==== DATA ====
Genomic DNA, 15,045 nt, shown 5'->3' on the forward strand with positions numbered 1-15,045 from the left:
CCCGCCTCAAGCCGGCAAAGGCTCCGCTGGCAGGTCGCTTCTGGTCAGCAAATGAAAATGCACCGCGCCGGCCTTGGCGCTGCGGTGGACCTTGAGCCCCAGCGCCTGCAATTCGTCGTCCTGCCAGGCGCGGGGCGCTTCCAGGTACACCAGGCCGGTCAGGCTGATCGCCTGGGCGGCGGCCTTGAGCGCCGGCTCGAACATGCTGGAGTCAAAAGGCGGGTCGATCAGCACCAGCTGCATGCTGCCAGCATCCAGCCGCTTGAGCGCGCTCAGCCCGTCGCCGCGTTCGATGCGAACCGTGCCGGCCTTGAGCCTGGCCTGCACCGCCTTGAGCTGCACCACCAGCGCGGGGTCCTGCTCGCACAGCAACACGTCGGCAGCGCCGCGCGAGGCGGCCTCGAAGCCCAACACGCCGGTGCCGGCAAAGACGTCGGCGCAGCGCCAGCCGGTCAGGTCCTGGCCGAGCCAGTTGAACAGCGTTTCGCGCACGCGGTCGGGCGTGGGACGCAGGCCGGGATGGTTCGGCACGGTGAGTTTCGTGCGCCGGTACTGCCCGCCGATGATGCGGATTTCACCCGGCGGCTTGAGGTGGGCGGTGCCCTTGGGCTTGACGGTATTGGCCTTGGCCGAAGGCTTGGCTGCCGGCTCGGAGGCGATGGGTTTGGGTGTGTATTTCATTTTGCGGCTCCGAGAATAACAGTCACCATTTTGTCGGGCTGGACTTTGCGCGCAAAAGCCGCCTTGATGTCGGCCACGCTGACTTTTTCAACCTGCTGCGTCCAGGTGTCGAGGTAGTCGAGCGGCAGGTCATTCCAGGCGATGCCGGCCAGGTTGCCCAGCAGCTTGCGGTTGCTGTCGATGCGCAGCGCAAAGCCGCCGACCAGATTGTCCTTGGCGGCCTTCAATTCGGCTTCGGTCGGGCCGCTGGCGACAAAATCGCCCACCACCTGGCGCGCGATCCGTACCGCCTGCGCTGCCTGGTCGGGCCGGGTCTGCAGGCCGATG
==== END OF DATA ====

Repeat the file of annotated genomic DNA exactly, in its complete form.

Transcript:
Genomic DNA, 15,045 nt, shown 5'->3' on the forward strand with positions numbered 1-15,045 from the left:
CCCGCCTCAAGCCGGCAAAGGCTCCGCTGGCAGGTCGCTTCTGGTCAGCAAATGAAAATGCACCGCGCCGGCCTTGGCGCTGCGGTGGACCTTGAGCCCCAGCGCCTGCAATTCGTCGTCCTGCCAGGCGCGGGGCGCTTCCAGGTACACCAGGCCGGTCAGGCTGATCGCCTGGGCGGCGGCCTTGAGCGCCGGCTCGAACATGCTGGAGTCAAAAGGCGGGTCGATCAGCACCAGCTGCATGCTGCCAGCATCCAGCCGCTTGAGCGCGCTCAGCCCGTCGCCGCGTTCGATGCGAACCGTGCCGGCCTTGAGCCTGGCCTGCACCGCCTTGAGCTGCACCACCAGCGCGGGGTCCTGCTCGCACAGCAACACGTCGGCAGCGCCGCGCGAGGCGGCCTCGAAGCCCAACACGCCGGTGCCGGCAAAGACGTCGGCGCAGCGCCAGCCGGTCAGGTCCTGGCCGAGCCAGTTGAACAGCGTTTCGCGCACGCGGTCGGGCGTGGGACGCAGGCCGGGATGGTTCGGCACGGTGAGTTTCGTGCGCCGGTACTGCCCGCCGATGATGCGGATTTCACCCGGCGGCTTGAGGTGGGCGGTGCCCTTGGGCTTGACGGTATTGGCCTTGGCCGAAGGCTTGGCTGCCGGCTCGGAGGCGATGGGTTTGGGTGTGTATTTCATTTTGCGGCTCCGAGAATAACAGTCACCATTTTGTCGGGCTGGACTTTGCGCGCAAAAGCCGCCTTGATGTCGGCCACGCTGACTTTTTCAACCTGCTGCGTCCAGGTGTCGAGGTAGTCGAGCGGCAGGTCATTCCAGGCGATGCCGGCCAGGTTGCCCAGCAGCTTGCGGTTGCTGTCGATGCGCAGCGCAAAGCCGCCGACCAGATTGTCCTTGGCGGCCTTCAATTCGGCTTCGGTCGGGCCGCTGGCGACAAAATCGCCCACCACCTGGCGCGCGATCCGTACCGCCTGCGCTGCCTGGTCGGGCCGGGTCTGCAGGCCGATG